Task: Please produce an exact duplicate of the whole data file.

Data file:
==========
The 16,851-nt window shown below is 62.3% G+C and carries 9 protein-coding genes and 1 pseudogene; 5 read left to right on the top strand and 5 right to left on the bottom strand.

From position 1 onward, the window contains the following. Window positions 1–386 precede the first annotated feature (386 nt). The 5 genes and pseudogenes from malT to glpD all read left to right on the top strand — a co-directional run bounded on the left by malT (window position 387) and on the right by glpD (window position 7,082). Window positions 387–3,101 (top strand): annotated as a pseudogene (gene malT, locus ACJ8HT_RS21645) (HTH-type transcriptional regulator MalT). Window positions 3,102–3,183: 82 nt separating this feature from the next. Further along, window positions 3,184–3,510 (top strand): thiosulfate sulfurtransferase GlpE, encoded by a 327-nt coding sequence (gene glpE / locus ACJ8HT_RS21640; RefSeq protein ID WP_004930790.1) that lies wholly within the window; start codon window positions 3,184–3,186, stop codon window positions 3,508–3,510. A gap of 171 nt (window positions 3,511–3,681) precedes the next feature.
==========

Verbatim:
The 16,851-nt window shown below is 62.3% G+C and carries 9 protein-coding genes and 1 pseudogene; 5 read left to right on the top strand and 5 right to left on the bottom strand.

From position 1 onward, the window contains the following. Window positions 1–386 precede the first annotated feature (386 nt). The 5 genes and pseudogenes from malT to glpD all read left to right on the top strand — a co-directional run bounded on the left by malT (window position 387) and on the right by glpD (window position 7,082). Window positions 387–3,101 (top strand): annotated as a pseudogene (gene malT, locus ACJ8HT_RS21645) (HTH-type transcriptional regulator MalT). Window positions 3,102–3,183: 82 nt separating this feature from the next. Further along, window positions 3,184–3,510 (top strand): thiosulfate sulfurtransferase GlpE, encoded by a 327-nt coding sequence (gene glpE / locus ACJ8HT_RS21640; RefSeq protein ID WP_004930790.1) that lies wholly within the window; start codon window positions 3,184–3,186, stop codon window positions 3,508–3,510. A gap of 171 nt (window positions 3,511–3,681) precedes the next feature.